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HomeAg NewsNCBA Challenges Regan’s Argument for Proceeding With WOTUS Before SCOTUS

NCBA Challenges Regan’s Argument for Proceeding With WOTUS Before SCOTUS

NCBA says on its “Beltway Beef” podcast, its anti-WOTUS coalition is not giving up its fight in the wake of a Texas federal court’s decision allowing the Biden rule to take effect in 48 states, and dismisses EPA’s defense of the rule’s timing.

NCBA Chief Counsel Mary Thomas Hart says National Cattlemen and its 14-member coalition is pursuing another case against the Biden WOTUS rule involving North Dakota that could affect 25-states.

Hart dismisses EPA Chief Michael Regan’s claim at a recent Senate hearing, EPA had to finalize WOTUS in December ahead of a Supreme Court decision, to remove rule uncertainty.

“I think that Administrator Regan was incredibly ambitious in attempting to finalize this rule before hearing from the Supreme Court. I believe he said in that oversight hearing that EPA should be able to ‘walk and chew gum at the same time.’”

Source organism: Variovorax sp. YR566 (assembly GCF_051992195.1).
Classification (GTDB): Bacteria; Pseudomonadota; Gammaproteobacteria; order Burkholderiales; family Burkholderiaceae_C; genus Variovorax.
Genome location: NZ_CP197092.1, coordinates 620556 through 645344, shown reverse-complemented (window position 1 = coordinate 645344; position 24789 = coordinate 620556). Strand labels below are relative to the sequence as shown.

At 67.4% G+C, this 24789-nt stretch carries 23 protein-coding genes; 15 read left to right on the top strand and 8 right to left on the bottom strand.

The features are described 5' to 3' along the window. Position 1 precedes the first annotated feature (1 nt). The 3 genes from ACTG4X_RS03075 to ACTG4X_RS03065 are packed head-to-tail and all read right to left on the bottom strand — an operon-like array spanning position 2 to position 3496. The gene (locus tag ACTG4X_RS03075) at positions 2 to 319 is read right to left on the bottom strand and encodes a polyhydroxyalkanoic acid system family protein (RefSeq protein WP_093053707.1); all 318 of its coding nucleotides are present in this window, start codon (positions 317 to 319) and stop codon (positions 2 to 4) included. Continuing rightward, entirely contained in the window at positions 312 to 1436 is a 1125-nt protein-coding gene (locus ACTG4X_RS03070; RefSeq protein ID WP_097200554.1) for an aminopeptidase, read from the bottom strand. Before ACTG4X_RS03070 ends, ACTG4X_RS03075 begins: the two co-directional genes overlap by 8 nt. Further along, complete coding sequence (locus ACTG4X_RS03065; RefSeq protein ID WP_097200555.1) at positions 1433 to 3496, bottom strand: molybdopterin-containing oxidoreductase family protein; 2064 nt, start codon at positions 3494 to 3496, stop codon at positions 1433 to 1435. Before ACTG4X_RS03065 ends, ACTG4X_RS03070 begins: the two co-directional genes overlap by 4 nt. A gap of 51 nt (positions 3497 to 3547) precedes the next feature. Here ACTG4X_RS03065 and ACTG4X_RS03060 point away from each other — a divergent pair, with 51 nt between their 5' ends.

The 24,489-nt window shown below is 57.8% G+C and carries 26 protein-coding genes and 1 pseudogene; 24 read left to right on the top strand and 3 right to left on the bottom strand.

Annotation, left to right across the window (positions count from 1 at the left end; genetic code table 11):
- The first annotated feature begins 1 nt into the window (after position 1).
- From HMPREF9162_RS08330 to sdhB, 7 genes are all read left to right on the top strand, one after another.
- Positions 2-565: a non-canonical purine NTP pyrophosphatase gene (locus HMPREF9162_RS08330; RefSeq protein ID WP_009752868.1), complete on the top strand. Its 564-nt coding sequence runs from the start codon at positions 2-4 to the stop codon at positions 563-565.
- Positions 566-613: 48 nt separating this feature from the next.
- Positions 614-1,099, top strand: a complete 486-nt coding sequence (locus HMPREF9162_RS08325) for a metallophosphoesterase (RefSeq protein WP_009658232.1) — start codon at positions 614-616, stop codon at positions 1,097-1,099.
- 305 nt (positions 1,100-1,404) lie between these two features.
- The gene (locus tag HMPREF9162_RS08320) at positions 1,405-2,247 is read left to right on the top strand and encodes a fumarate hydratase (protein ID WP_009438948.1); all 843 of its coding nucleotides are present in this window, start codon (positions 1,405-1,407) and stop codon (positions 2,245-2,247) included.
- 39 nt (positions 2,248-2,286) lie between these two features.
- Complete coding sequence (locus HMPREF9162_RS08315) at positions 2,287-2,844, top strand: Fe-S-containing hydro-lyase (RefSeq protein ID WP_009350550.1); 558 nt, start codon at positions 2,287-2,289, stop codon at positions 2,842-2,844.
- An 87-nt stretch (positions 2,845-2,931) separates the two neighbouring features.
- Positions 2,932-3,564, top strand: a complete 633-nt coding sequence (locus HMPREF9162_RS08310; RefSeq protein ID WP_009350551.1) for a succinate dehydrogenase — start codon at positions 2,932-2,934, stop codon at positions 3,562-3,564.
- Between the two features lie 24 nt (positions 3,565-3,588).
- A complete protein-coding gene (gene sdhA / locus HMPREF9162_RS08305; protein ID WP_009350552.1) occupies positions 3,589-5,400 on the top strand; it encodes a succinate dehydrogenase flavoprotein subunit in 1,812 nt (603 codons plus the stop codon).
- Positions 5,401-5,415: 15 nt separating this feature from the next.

Regan claimed EPA can quickly adjust the limited part of its rule should the Supreme Court redefine the ‘significant nexus test’ for a water of the U.S.

Hart argues that a change by the High Court would invalidate the entire rule; “There’s a real chance that you are wasting government resources, writing a rule that’s going to have to be overturned. And so, I think that’s why NCBA and a lot of other groups asked the EPA to pause its rulemaking, until we heard from the Supreme Court in the Sackett case.”

Hart suggests EPA is being overzealous in pursuing Clean Water Act jurisdiction.

“We are very concerned with the fact that EPA sees it necessary to finalize a rule, kind of, flying in the face of the Supreme Court, and that’s an argument that we’ve made to federal courts across the country.”

Hart credits EPA with giving agriculture some WOTUS exemptions but faulting it for not exempting intermittently wet or remote other features. And she says producers should get technical advice on projects until the Supreme Court rules.

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